City of Kent officials may leave open as many as 100 jobs over the rest of the year, in an effort to reduce spending due to rising costs and declining tax revenue.
Kent Mayor Suzette Cooke sent an e-mail last week to the city’s more than 800 employees to outline her cost-saving measures. Cooke also instituted a delay on the replacement of city vehicles and asked for department directors to review consultant contracts to see if those contracts can be postponed or scrapped.
“I am choosing to be proactive in insulating the city from severe financial and employment impacts,” Cooke said in a July 30 press release, reflecting those changes. “I’ve asked all department directors to find ways now that will soften the potential negative financial impacts next year.”
City officials estimate that sales tax revenue will fall about $2.5 million short of budget projections for 2008, said John Hodgson, chief administrative officer, in an interview Thursday. The city receives about 19 percent of its annual revenue from the sales tax.
By waiting to fill an estimated 100 to 125 positions that open through attrition before the end of the year, the city expects to save about $3 million.
Each open job will be looked at to determine if it needs to be filled right away or if the city can wait to fill the spot, Hodgson said. Only the most critical jobs will be filled.
City officials also expect to save as much as $1 million by getting as much as another year out of vehicles slated to be replaced.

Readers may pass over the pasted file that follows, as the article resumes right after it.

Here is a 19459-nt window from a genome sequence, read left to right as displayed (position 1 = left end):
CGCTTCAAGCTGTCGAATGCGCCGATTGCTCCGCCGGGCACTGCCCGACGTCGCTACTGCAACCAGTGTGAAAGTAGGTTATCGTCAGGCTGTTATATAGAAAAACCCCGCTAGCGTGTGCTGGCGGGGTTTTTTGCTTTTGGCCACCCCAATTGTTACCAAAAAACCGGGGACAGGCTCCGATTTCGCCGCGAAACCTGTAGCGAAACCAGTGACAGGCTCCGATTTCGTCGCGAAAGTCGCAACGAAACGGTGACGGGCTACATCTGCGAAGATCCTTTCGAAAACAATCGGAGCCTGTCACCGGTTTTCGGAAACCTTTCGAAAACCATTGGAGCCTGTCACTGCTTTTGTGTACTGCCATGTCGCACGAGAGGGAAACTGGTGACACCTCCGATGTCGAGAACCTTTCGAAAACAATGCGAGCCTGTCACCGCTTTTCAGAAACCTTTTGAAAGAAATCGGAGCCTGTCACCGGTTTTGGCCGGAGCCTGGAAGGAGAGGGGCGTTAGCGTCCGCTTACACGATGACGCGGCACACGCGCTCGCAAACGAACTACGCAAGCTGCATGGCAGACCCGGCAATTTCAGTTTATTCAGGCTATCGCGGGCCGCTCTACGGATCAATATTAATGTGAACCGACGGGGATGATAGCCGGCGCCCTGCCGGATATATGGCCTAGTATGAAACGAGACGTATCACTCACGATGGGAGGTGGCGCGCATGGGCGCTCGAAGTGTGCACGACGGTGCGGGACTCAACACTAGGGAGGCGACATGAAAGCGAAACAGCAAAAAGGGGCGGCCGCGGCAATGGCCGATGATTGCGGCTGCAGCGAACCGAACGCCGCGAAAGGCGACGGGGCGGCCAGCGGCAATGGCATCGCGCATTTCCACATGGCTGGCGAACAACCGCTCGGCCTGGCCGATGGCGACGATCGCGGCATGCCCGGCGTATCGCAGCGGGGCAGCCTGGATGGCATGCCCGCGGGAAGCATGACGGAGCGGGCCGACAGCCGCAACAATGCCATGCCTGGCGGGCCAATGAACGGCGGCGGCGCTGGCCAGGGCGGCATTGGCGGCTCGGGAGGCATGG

The city projects fuel costs to jump more than $250,000 this year beyond what had been budgeted because of the increased costs of gas and diesel.
Cooke was unavailable for further comment. She left last week for a two-week trip to visit Kent’s sister city in Sunnfjord Area, Norway. Cooke paid for the trip with her own money, said Michelle Witham, city community and public affairs manager.
In addition to delays in hires, Cooke placed a hiring freeze on the vacant hire-ahead positions for the police and fire departments. City officials started the hire-ahead program because it can take anywhere from 12 to 18 months to train firefighters or police officers before they start work. In previous years, the police department had been short up to 15 officers.
But for the first time in at least five years, the police and fire departments are fully staffed, Hodgson said. Even though the city will no longer hire ahead for firefighters or officers, it will look to replace any positions that open through attrition.
“Mayor Cooke does not believe in across-the-board cuts,” Hodgson said. “She has her budget priorities.”
Those priorities include the basic government services of police, fire, roads, water, sewer and code enforcement; preservation of land-use policies; and human services that address food, shelter and health needs.
Department directors are beginning to work on their 2009 budgets. Cooke will present her proposed 2009 budget to the City Council in September.
Costs already have increased for 2009. Because the Consumer Price Index jumped to 6.2 percent, 2 percent higher than the city’s budget projection of 4.2 percent, the city will need to pay $1.5 million in 2009 to cover the cost of living increases under its labor contracts. Those figures were set based on the CPI on June 30.
On the bright side, city officials predict as much as $5.5 million in additional general fund revenue in 2009 from the Kent Events Center. The arena is slated to open Jan. 2, 2009.
The events center also is expected to bring in more sales tax revenue to the city from what people spend at restaurants, hotels and other retail businesses before or after they attend an event at the 6,025-seat arena.
But city officials are counting on reduced spending for the rest of 2008 to save the city from cutting jobs or projects. But cuts might have to be made if the softening economy continues to worsen.
“We’re very confident if we make the adjustments by the end of the year we’ll be healthy and have a balanced budget in 2009,” Hodgson said. “But it is hard to predict.”